Terrifying trip down ‘Oblivion Road’ lets readers ride shotgun

Annie Yoskoski, Staff Writer

Taking a ski trip with your friends should be fun, if it doesn’t turn into terror.

In Alex McAulay’s “Oblivion Road,” five teenagers end up stranded on a rarely traveled Colorado road. While debating whether their survival skills are sharp enough to save them, they see another abandoned vehicle. Thinking they are saved, they open the door to find a dead prison guard, with dangling handcuffs in place of prisoners.

The ante is upped when the teens meet one of the convicts, who supposedly “used to be in the army,” thus giving him a range of survival skills that the five protagonists do not possess.

Can these kids trust him? Left with no other choice, our heroes end up trekking across the frozen tundra in the company of a potential psychopath.

Putting yourself in the shoes of Courtney, the narrator and main character, isn’t difficult. She’s a relatable character with normal everyday problems who just wants to get home alive.

The questions that Courtney asks herself are interesting for the reader to contemplate: “Can I do this?” “Should I run and leave someone behind?” “What do I do?” These are all questions that Courtney asks, seemingly imploring the reader to make the decisions with her.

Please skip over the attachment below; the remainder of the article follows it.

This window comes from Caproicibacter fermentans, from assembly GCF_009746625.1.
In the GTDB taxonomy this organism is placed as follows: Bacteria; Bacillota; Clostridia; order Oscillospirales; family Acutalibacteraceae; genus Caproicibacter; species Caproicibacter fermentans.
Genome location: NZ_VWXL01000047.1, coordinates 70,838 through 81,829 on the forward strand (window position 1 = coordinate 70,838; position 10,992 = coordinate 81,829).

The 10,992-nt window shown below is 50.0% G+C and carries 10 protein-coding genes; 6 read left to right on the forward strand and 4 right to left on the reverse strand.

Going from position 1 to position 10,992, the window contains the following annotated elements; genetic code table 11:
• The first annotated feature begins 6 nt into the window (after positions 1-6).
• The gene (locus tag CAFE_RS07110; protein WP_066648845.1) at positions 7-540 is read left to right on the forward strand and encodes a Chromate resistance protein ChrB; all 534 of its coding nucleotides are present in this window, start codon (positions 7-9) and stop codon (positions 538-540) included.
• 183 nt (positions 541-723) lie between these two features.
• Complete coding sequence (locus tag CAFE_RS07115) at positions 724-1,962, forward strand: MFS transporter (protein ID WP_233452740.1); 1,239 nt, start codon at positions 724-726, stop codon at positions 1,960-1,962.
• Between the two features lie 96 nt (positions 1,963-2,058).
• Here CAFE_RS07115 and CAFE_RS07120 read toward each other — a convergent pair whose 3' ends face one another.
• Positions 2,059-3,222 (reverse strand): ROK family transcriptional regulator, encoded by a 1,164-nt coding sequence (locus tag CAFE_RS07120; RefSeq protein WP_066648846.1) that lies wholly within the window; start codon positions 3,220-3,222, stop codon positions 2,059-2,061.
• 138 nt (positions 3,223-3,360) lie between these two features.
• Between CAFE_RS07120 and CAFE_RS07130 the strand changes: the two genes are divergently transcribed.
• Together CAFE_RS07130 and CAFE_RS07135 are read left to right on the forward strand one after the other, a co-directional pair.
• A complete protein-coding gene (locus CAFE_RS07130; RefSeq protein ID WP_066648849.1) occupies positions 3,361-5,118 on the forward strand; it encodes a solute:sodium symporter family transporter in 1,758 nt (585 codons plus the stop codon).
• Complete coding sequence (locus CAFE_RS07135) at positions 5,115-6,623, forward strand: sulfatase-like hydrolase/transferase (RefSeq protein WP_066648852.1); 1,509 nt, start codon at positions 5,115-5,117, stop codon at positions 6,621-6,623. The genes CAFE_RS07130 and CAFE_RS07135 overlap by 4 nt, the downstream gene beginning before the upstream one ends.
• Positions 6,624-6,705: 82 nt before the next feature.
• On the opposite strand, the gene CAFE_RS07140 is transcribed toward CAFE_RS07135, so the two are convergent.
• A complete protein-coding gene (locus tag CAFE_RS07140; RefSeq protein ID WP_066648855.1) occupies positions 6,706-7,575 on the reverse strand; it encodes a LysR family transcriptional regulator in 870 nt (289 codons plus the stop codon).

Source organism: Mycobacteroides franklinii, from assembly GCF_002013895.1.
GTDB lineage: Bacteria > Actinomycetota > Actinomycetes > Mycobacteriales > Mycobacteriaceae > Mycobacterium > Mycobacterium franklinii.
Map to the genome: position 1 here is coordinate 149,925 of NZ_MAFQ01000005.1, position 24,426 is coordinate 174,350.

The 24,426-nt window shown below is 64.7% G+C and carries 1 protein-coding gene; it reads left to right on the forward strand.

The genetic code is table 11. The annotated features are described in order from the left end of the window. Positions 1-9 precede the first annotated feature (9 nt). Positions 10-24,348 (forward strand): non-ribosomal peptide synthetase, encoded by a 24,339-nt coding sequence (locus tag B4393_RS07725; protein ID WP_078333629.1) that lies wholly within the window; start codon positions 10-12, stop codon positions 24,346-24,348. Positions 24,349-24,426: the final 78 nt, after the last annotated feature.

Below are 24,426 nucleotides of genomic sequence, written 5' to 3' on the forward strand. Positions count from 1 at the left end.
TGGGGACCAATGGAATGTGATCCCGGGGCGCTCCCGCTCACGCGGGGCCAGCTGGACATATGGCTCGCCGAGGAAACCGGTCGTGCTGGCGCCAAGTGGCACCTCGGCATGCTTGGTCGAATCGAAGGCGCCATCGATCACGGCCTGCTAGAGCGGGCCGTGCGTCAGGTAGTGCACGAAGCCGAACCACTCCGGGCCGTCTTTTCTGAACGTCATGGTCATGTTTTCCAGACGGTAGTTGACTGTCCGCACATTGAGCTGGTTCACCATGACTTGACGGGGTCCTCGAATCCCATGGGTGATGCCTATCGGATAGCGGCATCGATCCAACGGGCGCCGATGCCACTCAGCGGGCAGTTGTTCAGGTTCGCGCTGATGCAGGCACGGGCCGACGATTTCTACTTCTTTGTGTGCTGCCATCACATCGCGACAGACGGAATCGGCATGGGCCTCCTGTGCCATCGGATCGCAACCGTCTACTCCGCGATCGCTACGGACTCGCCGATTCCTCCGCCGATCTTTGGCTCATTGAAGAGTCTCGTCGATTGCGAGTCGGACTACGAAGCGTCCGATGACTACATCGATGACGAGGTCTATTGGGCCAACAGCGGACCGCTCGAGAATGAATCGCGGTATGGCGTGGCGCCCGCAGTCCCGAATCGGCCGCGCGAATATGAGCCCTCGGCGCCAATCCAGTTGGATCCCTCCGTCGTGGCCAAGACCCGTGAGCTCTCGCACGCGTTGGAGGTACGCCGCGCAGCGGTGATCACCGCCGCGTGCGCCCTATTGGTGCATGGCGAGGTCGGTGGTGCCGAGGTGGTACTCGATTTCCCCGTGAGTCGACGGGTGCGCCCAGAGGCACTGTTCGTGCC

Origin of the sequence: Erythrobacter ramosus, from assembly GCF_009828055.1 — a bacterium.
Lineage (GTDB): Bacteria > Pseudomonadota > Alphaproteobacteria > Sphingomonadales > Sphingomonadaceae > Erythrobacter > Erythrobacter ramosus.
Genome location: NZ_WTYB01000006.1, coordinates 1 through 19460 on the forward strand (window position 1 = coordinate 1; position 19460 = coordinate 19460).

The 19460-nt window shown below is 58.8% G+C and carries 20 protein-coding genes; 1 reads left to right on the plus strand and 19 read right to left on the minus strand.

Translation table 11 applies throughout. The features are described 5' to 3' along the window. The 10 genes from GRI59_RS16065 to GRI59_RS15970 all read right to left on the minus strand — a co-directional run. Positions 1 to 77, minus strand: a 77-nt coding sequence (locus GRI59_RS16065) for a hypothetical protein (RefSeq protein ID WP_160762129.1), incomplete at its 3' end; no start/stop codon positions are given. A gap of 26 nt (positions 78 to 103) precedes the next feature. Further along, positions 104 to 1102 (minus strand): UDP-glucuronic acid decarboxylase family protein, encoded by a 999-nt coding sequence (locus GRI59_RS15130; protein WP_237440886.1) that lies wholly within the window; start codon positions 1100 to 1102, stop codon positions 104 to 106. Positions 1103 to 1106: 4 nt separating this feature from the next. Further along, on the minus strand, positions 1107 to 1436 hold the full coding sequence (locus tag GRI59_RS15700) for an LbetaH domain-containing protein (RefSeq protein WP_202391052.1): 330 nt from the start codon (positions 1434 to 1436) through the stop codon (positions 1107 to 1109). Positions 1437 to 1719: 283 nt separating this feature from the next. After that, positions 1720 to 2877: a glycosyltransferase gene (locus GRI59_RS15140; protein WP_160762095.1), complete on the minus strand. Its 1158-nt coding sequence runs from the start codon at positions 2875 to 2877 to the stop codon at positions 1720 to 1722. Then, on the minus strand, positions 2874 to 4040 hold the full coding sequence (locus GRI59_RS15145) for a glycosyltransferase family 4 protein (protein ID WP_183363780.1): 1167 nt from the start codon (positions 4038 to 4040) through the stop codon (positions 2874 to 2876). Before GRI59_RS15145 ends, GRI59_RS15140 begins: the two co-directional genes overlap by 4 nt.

For a shorter length novel aimed at young adults, McAulay’s writing is surprisingly sophisticated. Everything in the plot is well-connected, and the fear in the characters is portrayed vividly enough to give any reader the chills.

The book reminded me of a horror movie where the audience wants to yell “Don’t open that door! He’s right there!” The only difference is that the reader only has a hunch, he or she doesn’t truly know whether danger is around that corner or behind that tree.

With no loose ends, a wealth of bone-chilling scenarios and a relatable narrator, this novel has all the markings of a good horror story. It may not be on the level of Stephen King, but for what it is, it gets rather close.

Those who don’t like frightening movies or a lot of suspense might not enjoy this book –  even I didn’t read it at night – but those who love a good thriller will be right at home with McAulay’s haunting skills as a writer and will probably fly through “Oblivion Road.”

3.5 stars out of 5